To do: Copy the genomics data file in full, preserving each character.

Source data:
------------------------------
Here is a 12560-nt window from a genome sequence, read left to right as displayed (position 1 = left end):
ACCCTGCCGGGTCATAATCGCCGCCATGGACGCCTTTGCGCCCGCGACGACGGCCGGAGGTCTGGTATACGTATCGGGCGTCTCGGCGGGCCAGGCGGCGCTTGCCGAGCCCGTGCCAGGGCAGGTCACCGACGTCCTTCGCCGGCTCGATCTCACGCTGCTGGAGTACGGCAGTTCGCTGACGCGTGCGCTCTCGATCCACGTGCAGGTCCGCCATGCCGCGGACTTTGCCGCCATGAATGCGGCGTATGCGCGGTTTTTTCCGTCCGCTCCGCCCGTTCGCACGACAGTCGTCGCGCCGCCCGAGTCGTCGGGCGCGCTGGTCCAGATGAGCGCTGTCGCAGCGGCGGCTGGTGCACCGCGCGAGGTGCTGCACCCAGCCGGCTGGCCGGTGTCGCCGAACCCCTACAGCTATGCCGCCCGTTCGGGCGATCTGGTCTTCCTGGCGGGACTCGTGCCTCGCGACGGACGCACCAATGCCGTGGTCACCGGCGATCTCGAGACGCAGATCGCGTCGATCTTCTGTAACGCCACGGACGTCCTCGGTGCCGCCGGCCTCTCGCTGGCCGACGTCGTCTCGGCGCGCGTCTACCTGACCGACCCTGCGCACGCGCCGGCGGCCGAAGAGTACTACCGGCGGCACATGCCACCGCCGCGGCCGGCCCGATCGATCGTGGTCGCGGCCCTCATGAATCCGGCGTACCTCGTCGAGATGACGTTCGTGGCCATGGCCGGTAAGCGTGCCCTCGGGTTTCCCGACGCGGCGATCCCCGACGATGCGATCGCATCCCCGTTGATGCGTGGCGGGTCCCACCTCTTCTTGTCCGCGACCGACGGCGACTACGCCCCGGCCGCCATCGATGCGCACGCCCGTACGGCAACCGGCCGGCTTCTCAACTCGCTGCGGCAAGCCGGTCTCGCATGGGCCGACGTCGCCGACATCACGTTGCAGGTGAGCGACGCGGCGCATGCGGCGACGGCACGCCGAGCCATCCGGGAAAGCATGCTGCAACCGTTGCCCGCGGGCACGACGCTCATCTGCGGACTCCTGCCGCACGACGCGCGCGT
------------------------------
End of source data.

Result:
Here is a 12560-nt window from a genome sequence, read left to right as displayed (position 1 = left end):
ACCCTGCCGGGTCATAATCGCCGCCATGGACGCCTTTGCGCCCGCGACGACGGCCGGAGGTCTGGTATACGTATCGGGCGTCTCGGCGGGCCAGGCGGCGCTTGCCGAGCCCGTGCCAGGGCAGGTCACCGACGTCCTTCGCCGGCTCGATCTCACGCTGCTGGAGTACGGCAGTTCGCTGACGCGTGCGCTCTCGATCCACGTGCAGGTCCGCCATGCCGCGGACTTTGCCGCCATGAATGCGGCGTATGCGCGGTTTTTTCCGTCCGCTCCGCCCGTTCGCACGACAGTCGTCGCGCCGCCCGAGTCGTCGGGCGCGCTGGTCCAGATGAGCGCTGTCGCAGCGGCGGCTGGTGCACCGCGCGAGGTGCTGCACCCAGCCGGCTGGCCGGTGTCGCCGAACCCCTACAGCTATGCCGCCCGTTCGGGCGATCTGGTCTTCCTGGCGGGACTCGTGCCTCGCGACGGACGCACCAATGCCGTGGTCACCGGCGATCTCGAGACGCAGATCGCGTCGATCTTCTGTAACGCCACGGACGTCCTCGGTGCCGCCGGCCTCTCGCTGGCCGACGTCGTCTCGGCGCGCGTCTACCTGACCGACCCTGCGCACGCGCCGGCGGCCGAAGAGTACTACCGGCGGCACATGCCACCGCCGCGGCCGGCCCGATCGATCGTGGTCGCGGCCCTCATGAATCCGGCGTACCTCGTCGAGATGACGTTCGTGGCCATGGCCGGTAAGCGTGCCCTCGGGTTTCCCGACGCGGCGATCCCCGACGATGCGATCGCATCCCCGTTGATGCGTGGCGGGTCCCACCTCTTCTTGTCCGCGACCGACGGCGACTACGCCCCGGCCGCCATCGATGCGCACGCCCGTACGGCAACCGGCCGGCTTCTCAACTCGCTGCGGCAAGCCGGTCTCGCATGGGCCGACGTCGCCGACATCACGTTGCAGGTGAGCGACGCGGCGCATGCGGCGACGGCACGCCGAGCCATCCGGGAAAGCATGCTGCAACCGTTGCCCGCGGGCACGACGCTCATCTGCGGACTCCTGCCGCACGACGCGCGCGT